For Your Consideration: Predicting The Animated, Foreign & Doc Feature Winners
For Your Consideration: Predicting The Acting Winners
For Your Consideration: Predicting The Directing and Screenwriting Winners
For Your Consideration: Sundance and Next Year's Oscars
For Your Consideration: The 10 Biggest Surprises of the Oscar Nominations
For Your Consideration: Final Oscar Predictions
For Your Consideration: Guessing The Golden Globes
For Your Consideration: Is Kathryn Bigelow a Female Director?
For Your Consideration: Re-Assessing The Major Categories
For Your Consideration: How Much Does Oscar Love a Musical?
For Your Consideration: 10 Surprises From The Spirit Award Nominations
For Your Consideration: A Guide To The Oscar Precursors
For Your Consideration: 25 Things The Academy Got Right In The 2000s
For Your Consideration: The 50 Most Despicable Oscar Snubs of the 2000s
For Your Consideration: Assessing The Major Oscar Categories
For Your Consideration: Oscar's Gay Tendencies
For Your Consideration: 11 Underdog Performances
For Your Consideration: History Repeats as Major Foreign Films Left Off Academy List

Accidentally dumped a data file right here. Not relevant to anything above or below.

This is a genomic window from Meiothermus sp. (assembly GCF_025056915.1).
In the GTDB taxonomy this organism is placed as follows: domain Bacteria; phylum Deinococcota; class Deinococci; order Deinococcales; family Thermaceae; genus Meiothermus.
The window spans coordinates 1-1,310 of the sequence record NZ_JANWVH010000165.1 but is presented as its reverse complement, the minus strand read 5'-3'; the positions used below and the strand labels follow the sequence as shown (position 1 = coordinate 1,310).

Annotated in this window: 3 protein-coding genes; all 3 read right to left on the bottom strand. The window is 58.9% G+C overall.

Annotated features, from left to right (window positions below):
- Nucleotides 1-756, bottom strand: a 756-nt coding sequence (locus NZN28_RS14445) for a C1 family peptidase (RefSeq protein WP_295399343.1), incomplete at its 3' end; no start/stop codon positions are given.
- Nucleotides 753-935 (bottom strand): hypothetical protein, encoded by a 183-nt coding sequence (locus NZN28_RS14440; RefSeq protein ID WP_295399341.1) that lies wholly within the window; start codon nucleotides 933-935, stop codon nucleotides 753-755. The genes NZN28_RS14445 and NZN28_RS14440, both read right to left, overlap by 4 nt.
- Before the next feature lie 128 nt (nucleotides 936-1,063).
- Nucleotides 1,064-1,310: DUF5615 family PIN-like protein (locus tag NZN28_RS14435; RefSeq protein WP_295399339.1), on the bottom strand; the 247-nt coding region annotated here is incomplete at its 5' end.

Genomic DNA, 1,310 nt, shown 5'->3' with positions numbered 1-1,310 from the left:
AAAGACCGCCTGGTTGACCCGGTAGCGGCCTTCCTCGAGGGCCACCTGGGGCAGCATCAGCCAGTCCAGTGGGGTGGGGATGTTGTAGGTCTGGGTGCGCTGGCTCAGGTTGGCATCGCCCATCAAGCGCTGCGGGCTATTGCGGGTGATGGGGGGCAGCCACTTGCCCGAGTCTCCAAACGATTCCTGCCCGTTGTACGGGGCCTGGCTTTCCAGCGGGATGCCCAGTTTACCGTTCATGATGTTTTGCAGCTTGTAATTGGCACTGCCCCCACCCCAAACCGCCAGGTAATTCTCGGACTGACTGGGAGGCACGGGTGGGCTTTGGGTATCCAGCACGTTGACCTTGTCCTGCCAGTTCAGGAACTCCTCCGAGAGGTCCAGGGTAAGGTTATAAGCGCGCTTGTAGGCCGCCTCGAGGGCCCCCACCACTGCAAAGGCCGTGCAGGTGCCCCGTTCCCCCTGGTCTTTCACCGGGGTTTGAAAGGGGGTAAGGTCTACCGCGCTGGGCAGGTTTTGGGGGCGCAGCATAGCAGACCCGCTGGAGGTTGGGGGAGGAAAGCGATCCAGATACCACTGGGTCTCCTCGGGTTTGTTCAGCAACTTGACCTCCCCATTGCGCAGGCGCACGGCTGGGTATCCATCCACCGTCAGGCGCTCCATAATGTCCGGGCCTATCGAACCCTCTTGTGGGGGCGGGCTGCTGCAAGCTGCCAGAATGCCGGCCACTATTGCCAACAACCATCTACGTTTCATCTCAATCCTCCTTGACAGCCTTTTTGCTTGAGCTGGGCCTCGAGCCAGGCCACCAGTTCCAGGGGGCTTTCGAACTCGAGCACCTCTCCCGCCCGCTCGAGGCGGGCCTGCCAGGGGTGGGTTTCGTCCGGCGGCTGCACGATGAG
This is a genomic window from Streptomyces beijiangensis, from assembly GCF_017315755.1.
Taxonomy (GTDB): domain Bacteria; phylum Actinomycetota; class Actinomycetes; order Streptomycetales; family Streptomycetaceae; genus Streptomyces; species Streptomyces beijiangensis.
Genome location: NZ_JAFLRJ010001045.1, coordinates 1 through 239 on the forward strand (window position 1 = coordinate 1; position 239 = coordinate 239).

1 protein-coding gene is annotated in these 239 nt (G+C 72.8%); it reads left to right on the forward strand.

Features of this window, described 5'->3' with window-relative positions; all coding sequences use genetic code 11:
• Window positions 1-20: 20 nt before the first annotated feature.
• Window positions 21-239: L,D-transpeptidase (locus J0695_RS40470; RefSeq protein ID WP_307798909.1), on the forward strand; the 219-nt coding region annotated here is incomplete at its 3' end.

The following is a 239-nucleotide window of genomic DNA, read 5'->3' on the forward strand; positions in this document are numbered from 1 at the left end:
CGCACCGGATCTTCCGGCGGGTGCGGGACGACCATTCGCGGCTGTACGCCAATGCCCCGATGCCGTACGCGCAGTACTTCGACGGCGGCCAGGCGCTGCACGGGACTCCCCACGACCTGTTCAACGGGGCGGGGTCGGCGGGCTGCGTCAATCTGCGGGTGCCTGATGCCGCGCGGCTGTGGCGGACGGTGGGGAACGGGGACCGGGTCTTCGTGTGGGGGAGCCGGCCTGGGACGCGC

For Your Consideration: 10 Things The Fall Fests Told Us About Awards Season

4 Comments

  • aung khin | January 8, 2011 3:42 AMReply

    best movie : WINTER'S BONE
    best actress : JENIFER LAWRENCE
    best actor : CHRISTIAN BALE

  • maguffinator2 | March 7, 2010 2:13 AMReply

    Hi Peter, trying to reach all you guys at indiewire. Read this article,
    "Nicolas Chartier and the Hidden Hands Who Financed “The Hurt Locker”

    You should repost it here! It's really amazing.

    http://filmclosings.com/2010/03/06/hidden-hands-on-the-hurt-locker/

  • RobT | March 4, 2010 5:48 AMReply

    I'm going with The Hurt Locker for "best picture" also, mainly due to the new preferential voting system. Locker might not have as many first-place votes as Avatar or Inglourious Basterds, but I think it'll to get more second-place votes than either one, which will help it catch up with the other two. (Too bad we'll never see the voting figures!)

    Aside from the few people who've dogged the film for inaccuracies and those who hold the recent e-mail kerfluffle against it, I don't know of anybody who seriously dislikes this movie. Certainly it doesn't seem to have as many out-and-out haters as Avatar and Basterds do. As with science fiction's Hugo awards (which have long operated with a similar system of preferential voting), the winner will be a consensus choice, and The Hurt Locker is a proven consensus builder.

  • pegu | March 4, 2010 2:43 AMReply

    Is it odd that Up was nominated for both "Best Picture" and "Best Animated Feature"? [Disclaimer: I love this film] Shouldn't they have a "Best Non-Animated Feature" ... I mean, what if Up won "Best Picture" and not "Best Animated Feature" ... unlikely, but isn't there some bizarre lack of logic in this categorization?